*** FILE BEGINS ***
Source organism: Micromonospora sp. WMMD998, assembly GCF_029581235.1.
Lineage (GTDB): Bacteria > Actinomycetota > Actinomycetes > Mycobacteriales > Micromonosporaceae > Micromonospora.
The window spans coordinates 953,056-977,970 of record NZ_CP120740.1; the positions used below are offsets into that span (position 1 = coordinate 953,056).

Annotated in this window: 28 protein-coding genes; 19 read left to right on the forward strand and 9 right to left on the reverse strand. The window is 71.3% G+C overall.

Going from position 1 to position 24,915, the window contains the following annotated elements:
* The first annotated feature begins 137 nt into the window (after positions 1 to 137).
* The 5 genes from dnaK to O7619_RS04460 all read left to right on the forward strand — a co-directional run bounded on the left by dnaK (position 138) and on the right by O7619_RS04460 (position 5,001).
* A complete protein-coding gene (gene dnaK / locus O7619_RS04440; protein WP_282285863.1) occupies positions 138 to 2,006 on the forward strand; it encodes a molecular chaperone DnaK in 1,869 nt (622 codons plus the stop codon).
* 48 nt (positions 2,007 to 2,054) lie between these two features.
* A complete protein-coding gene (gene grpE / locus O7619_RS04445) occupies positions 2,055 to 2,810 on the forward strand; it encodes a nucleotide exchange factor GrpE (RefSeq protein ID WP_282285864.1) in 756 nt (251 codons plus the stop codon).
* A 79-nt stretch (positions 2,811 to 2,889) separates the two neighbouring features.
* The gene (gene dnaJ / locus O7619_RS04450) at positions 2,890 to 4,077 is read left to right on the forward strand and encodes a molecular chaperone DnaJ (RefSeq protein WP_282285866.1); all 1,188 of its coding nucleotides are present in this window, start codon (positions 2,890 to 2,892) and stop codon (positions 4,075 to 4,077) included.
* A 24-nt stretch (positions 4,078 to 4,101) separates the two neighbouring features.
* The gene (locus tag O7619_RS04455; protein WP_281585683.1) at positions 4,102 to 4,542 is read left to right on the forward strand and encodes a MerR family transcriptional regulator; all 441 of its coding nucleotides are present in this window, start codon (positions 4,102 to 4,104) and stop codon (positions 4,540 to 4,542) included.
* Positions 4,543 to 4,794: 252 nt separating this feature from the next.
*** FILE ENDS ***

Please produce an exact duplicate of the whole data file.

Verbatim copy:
Source organism: Micromonospora sp. WMMD998, assembly GCF_029581235.1.
Lineage (GTDB): Bacteria > Actinomycetota > Actinomycetes > Mycobacteriales > Micromonosporaceae > Micromonospora.
The window spans coordinates 953,056-977,970 of record NZ_CP120740.1; the positions used below are offsets into that span (position 1 = coordinate 953,056).

Annotated in this window: 28 protein-coding genes; 19 read left to right on the forward strand and 9 right to left on the reverse strand. The window is 71.3% G+C overall.

Going from position 1 to position 24,915, the window contains the following annotated elements:
* The first annotated feature begins 137 nt into the window (after positions 1 to 137).
* The 5 genes from dnaK to O7619_RS04460 all read left to right on the forward strand — a co-directional run bounded on the left by dnaK (position 138) and on the right by O7619_RS04460 (position 5,001).
* A complete protein-coding gene (gene dnaK / locus O7619_RS04440; protein WP_282285863.1) occupies positions 138 to 2,006 on the forward strand; it encodes a molecular chaperone DnaK in 1,869 nt (622 codons plus the stop codon).
* 48 nt (positions 2,007 to 2,054) lie between these two features.
* A complete protein-coding gene (gene grpE / locus O7619_RS04445) occupies positions 2,055 to 2,810 on the forward strand; it encodes a nucleotide exchange factor GrpE (RefSeq protein ID WP_282285864.1) in 756 nt (251 codons plus the stop codon).
* A 79-nt stretch (positions 2,811 to 2,889) separates the two neighbouring features.
* The gene (gene dnaJ / locus O7619_RS04450) at positions 2,890 to 4,077 is read left to right on the forward strand and encodes a molecular chaperone DnaJ (RefSeq protein WP_282285866.1); all 1,188 of its coding nucleotides are present in this window, start codon (positions 2,890 to 2,892) and stop codon (positions 4,075 to 4,077) included.
* A 24-nt stretch (positions 4,078 to 4,101) separates the two neighbouring features.
* The gene (locus tag O7619_RS04455; protein WP_281585683.1) at positions 4,102 to 4,542 is read left to right on the forward strand and encodes a MerR family transcriptional regulator; all 441 of its coding nucleotides are present in this window, start codon (positions 4,102 to 4,104) and stop codon (positions 4,540 to 4,542) included.
* Positions 4,543 to 4,794: 252 nt separating this feature from the next.